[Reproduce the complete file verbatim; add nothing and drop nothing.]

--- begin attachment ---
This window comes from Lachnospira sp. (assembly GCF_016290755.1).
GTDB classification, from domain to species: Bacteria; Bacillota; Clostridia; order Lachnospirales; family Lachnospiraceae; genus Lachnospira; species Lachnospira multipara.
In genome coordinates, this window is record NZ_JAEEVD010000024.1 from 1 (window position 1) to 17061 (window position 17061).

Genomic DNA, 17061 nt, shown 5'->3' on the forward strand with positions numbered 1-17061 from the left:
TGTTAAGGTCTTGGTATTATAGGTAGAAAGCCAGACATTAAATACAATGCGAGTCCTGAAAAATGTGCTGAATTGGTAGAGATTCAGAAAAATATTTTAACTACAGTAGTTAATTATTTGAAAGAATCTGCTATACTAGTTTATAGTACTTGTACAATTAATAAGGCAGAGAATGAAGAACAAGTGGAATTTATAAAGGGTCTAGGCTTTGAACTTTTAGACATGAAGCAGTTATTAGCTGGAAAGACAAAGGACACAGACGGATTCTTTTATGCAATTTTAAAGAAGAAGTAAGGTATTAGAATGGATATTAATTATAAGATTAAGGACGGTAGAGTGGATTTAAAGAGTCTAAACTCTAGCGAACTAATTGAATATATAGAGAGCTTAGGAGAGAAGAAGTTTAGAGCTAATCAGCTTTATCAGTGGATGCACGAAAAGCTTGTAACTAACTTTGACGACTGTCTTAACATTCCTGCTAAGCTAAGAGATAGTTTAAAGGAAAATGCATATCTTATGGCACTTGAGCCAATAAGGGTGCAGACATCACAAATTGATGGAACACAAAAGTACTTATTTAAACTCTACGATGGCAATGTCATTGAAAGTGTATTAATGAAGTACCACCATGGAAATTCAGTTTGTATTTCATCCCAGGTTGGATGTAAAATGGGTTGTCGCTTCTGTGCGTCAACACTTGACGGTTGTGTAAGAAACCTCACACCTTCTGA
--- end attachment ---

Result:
This window comes from Lachnospira sp. (assembly GCF_016290755.1).
GTDB classification, from domain to species: Bacteria; Bacillota; Clostridia; order Lachnospirales; family Lachnospiraceae; genus Lachnospira; species Lachnospira multipara.
In genome coordinates, this window is record NZ_JAEEVD010000024.1 from 1 (window position 1) to 17061 (window position 17061).

Genomic DNA, 17061 nt, shown 5'->3' on the forward strand with positions numbered 1-17061 from the left:
TGTTAAGGTCTTGGTATTATAGGTAGAAAGCCAGACATTAAATACAATGCGAGTCCTGAAAAATGTGCTGAATTGGTAGAGATTCAGAAAAATATTTTAACTACAGTAGTTAATTATTTGAAAGAATCTGCTATACTAGTTTATAGTACTTGTACAATTAATAAGGCAGAGAATGAAGAACAAGTGGAATTTATAAAGGGTCTAGGCTTTGAACTTTTAGACATGAAGCAGTTATTAGCTGGAAAGACAAAGGACACAGACGGATTCTTTTATGCAATTTTAAAGAAGAAGTAAGGTATTAGAATGGATATTAATTATAAGATTAAGGACGGTAGAGTGGATTTAAAGAGTCTAAACTCTAGCGAACTAATTGAATATATAGAGAGCTTAGGAGAGAAGAAGTTTAGAGCTAATCAGCTTTATCAGTGGATGCACGAAAAGCTTGTAACTAACTTTGACGACTGTCTTAACATTCCTGCTAAGCTAAGAGATAGTTTAAAGGAAAATGCATATCTTATGGCACTTGAGCCAATAAGGGTGCAGACATCACAAATTGATGGAACACAAAAGTACTTATTTAAACTCTACGATGGCAATGTCATTGAAAGTGTATTAATGAAGTACCACCATGGAAATTCAGTTTGTATTTCATCCCAGGTTGGATGTAAAATGGGTTGTCGCTTCTGTGCGTCAACACTTGACGGTTGTGTAAGAAACCTCACACCTTCTGA